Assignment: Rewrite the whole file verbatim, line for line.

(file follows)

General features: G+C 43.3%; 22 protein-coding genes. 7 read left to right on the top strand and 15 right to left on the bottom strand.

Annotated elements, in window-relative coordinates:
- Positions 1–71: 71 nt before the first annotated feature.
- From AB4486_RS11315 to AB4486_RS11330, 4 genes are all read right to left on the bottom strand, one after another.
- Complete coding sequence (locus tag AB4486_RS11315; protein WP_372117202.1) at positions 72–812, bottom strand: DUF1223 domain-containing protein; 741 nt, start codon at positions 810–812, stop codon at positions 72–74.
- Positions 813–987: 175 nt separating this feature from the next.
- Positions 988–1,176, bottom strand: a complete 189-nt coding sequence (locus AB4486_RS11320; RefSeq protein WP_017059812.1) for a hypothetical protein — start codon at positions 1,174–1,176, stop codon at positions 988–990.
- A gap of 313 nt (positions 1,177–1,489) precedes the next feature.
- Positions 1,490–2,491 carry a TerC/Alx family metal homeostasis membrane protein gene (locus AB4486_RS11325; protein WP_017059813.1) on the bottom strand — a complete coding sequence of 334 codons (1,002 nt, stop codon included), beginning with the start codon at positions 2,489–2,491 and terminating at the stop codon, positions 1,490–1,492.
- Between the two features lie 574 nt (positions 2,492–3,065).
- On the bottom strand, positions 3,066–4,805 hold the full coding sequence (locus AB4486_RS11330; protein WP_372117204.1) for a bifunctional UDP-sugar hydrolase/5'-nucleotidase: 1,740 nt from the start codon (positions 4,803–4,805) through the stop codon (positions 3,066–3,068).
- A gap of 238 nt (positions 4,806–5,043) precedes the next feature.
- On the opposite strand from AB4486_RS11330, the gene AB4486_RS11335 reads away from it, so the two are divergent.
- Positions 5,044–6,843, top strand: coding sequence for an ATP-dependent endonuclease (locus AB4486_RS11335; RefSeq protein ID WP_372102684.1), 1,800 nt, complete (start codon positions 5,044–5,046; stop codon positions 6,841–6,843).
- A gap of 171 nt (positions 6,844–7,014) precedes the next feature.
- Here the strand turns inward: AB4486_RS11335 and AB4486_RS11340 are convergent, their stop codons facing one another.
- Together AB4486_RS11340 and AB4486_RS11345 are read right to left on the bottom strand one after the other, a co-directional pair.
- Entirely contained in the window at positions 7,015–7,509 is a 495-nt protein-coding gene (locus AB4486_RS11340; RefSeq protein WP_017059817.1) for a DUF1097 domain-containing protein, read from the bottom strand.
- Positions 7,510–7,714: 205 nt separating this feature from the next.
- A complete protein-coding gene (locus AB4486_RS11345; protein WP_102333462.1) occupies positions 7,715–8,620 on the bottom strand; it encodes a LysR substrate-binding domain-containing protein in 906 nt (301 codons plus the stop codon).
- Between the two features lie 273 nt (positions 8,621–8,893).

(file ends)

General features: G+C 43.3%; 22 protein-coding genes. 7 read left to right on the top strand and 15 right to left on the bottom strand.

Annotated elements, in window-relative coordinates:
- Positions 1–71: 71 nt before the first annotated feature.
- From AB4486_RS11315 to AB4486_RS11330, 4 genes are all read right to left on the bottom strand, one after another.
- Complete coding sequence (locus tag AB4486_RS11315; protein WP_372117202.1) at positions 72–812, bottom strand: DUF1223 domain-containing protein; 741 nt, start codon at positions 810–812, stop codon at positions 72–74.
- Positions 813–987: 175 nt separating this feature from the next.
- Positions 988–1,176, bottom strand: a complete 189-nt coding sequence (locus AB4486_RS11320; RefSeq protein WP_017059812.1) for a hypothetical protein — start codon at positions 1,174–1,176, stop codon at positions 988–990.
- A gap of 313 nt (positions 1,177–1,489) precedes the next feature.
- Positions 1,490–2,491 carry a TerC/Alx family metal homeostasis membrane protein gene (locus AB4486_RS11325; protein WP_017059813.1) on the bottom strand — a complete coding sequence of 334 codons (1,002 nt, stop codon included), beginning with the start codon at positions 2,489–2,491 and terminating at the stop codon, positions 1,490–1,492.
- Between the two features lie 574 nt (positions 2,492–3,065).
- On the bottom strand, positions 3,066–4,805 hold the full coding sequence (locus AB4486_RS11330; protein WP_372117204.1) for a bifunctional UDP-sugar hydrolase/5'-nucleotidase: 1,740 nt from the start codon (positions 4,803–4,805) through the stop codon (positions 3,066–3,068).
- A gap of 238 nt (positions 4,806–5,043) precedes the next feature.
- On the opposite strand from AB4486_RS11330, the gene AB4486_RS11335 reads away from it, so the two are divergent.
- Positions 5,044–6,843, top strand: coding sequence for an ATP-dependent endonuclease (locus AB4486_RS11335; RefSeq protein ID WP_372102684.1), 1,800 nt, complete (start codon positions 5,044–5,046; stop codon positions 6,841–6,843).
- A gap of 171 nt (positions 6,844–7,014) precedes the next feature.
- Here the strand turns inward: AB4486_RS11335 and AB4486_RS11340 are convergent, their stop codons facing one another.
- Together AB4486_RS11340 and AB4486_RS11345 are read right to left on the bottom strand one after the other, a co-directional pair.
- Entirely contained in the window at positions 7,015–7,509 is a 495-nt protein-coding gene (locus AB4486_RS11340; RefSeq protein WP_017059817.1) for a DUF1097 domain-containing protein, read from the bottom strand.
- Positions 7,510–7,714: 205 nt separating this feature from the next.
- A complete protein-coding gene (locus AB4486_RS11345; protein WP_102333462.1) occupies positions 7,715–8,620 on the bottom strand; it encodes a LysR substrate-binding domain-containing protein in 906 nt (301 codons plus the stop codon).
- Between the two features lie 273 nt (positions 8,621–8,893).